Come for the Kendrick Lamar cameo—and that’s about it.
The title of 24-year-old rapper Travis Scott’s new album comes from a line in his song, “Pick Up the Phone.” It’s easily the best track on the project, released to Apple Music on Friday, which is the young, occasional Kanye West protege’s second studio release. Yet the phrase “birds in the trap sing McKnight” isn’t sung by Scott in the song—nor does he have much of an imprint on it at all.
Only the most hardcore Scott fans would be able to name him as the titular artist. I had no idea Scott was even on the song until I heard the album title was announced, which was at least a month after “Pick Up the Phone” hit the web.
Scott is probably most revered for crediting himself more than the liner notes do for the sound palette and lyrical inspiration of the distortion and debauchery-filled 2013 Kanye West album, Yeezus. Scott’s debut album, however, and also the two mixtapes preceding it, sound less like the scraps left on the studio floor after West took the best melodies and chord progressions, and more like well-produced fan art. After all, the longtime legendary producer (and frequent West collaborator) Mike Dean was everywhere.
Yeezus was kind of like a professional DJ alternately sending half the crowd toward the exits every 30 seconds. Last year’s Rodeo sounded like a dude with a Tech N9ne goatee came to a party as it was winding down, and put his iPod on shuffle. There are some good and memorable parts, but due to Scott’s talent for lazily shape shifting he’s basically never better than the artist he’s trying to personify.
That’s why Scott has gotten washed on literally every song he’s ever done with anyone else.
Birds In the Trap Sing McKnight has 16 guest verses on 14 songs. Most of the other musical flaws Scott has had in the past—his tendency to sound like other people and disappear in songs, wandering songs in need of an edit (despite his claims that he “cut straight to the meat”), and his lovingly corny lyrics—are all present.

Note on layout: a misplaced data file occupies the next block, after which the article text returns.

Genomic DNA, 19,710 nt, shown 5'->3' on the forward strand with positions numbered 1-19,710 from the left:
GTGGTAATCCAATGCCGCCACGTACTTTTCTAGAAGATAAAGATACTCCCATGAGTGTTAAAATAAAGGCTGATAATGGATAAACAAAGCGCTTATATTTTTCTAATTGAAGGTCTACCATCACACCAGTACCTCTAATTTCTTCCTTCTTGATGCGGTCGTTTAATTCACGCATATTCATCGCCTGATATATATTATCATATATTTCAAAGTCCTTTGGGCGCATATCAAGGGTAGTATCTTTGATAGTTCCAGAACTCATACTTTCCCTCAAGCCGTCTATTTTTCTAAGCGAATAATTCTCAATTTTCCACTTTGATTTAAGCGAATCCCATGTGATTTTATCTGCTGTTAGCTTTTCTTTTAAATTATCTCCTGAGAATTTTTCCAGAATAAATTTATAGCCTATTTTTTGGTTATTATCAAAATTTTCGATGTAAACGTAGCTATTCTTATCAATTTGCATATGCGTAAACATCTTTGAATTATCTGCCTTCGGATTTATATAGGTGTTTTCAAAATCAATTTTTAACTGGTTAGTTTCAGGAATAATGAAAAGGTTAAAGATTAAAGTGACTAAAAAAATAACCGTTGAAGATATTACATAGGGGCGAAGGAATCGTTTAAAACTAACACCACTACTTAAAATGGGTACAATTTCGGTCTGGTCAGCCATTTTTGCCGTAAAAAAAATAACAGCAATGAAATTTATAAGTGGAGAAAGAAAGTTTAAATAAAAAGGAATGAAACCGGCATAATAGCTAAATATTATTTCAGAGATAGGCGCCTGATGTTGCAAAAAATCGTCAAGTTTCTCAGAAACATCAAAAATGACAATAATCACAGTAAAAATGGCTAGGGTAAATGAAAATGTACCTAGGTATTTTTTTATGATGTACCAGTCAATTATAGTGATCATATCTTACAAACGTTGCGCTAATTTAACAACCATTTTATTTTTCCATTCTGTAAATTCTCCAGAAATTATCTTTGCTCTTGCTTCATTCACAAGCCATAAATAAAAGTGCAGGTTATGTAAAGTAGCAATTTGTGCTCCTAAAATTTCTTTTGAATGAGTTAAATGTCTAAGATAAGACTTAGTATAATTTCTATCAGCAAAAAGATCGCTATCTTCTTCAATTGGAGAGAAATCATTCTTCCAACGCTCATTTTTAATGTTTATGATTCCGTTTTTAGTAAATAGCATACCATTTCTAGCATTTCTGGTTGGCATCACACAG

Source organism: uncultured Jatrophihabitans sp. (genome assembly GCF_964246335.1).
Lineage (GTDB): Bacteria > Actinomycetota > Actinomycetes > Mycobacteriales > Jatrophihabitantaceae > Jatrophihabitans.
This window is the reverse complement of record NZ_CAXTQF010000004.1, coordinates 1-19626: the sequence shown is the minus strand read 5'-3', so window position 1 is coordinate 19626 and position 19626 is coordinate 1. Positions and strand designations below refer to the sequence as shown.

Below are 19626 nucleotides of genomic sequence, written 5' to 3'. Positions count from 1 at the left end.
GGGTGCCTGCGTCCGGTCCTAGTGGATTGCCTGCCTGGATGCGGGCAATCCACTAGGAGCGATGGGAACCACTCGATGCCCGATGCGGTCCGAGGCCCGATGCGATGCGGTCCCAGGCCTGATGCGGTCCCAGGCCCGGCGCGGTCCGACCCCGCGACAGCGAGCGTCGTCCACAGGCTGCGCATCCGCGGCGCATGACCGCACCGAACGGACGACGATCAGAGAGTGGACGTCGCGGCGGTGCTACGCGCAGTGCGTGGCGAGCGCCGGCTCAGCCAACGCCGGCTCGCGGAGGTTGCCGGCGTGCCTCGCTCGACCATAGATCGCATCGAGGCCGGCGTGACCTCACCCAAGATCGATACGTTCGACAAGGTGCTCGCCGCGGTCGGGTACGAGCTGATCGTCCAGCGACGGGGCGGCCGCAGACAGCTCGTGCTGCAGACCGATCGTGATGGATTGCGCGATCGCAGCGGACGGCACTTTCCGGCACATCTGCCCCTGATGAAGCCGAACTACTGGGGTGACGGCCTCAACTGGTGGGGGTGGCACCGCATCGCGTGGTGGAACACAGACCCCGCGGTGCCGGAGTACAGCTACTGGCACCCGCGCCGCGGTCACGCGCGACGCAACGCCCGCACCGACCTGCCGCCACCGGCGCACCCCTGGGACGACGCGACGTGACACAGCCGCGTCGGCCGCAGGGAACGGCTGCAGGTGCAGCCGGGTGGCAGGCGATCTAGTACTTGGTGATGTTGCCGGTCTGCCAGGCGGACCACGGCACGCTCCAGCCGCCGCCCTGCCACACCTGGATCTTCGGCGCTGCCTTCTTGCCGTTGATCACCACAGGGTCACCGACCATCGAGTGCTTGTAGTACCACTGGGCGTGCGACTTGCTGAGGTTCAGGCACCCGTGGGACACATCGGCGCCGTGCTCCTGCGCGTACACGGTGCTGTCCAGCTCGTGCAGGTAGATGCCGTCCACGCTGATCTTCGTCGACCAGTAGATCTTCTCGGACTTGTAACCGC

Besides awkward references (“UFC, I’m tapping to my old ways”) and embarrassing ad-libs (“hula hoop!”), the lyrics have a whole lot of superfluous drugs and guns, as cliched and overused as that description is in rap music.
There’s more than a few instances of Scott sounding exactly like West, despite his supposed mentor being noticeably absent from BTSM. Other times, like on “Through the Late Night,” Scott gives up most of the song to Kid Cudi before then singing a significant amount of Cudi’s biggest hit, “Day n Night.” It would be one thing if the album featured all these other artists and allowed for Scott to work on the beats, but he’s only credited as a producer on one song. Here, he’s basically DJ Khaled, flexing his Rolodex and claiming credit for the collective statement.
On “Goosebumps,” he sing-raps in a fairly conversational tone while hip-hop’s mercenary savior Kendrick Lamar raps in circles and parallelograms similar to some of the same high-pitched flows he used on his outtakes project. On “Wonderful,” Scott sounds like one R&B singer, Ty Dolla $ign, while singing with another, the Weeknd. Unfortunately songs with that playful dynamic—or even just ones with a little bounce like “Outside” and “Guidance”—are few and far between on BTSM.
Scott is closely associated with a certain Yeezus-like dark and discordant aesthetic and the status of a self-proclaimed auteur. While that could certainly be described as range, the style is more often dictated by his guests. It’s only fitting for someone who named his album after another musician’s lyric about another musician.
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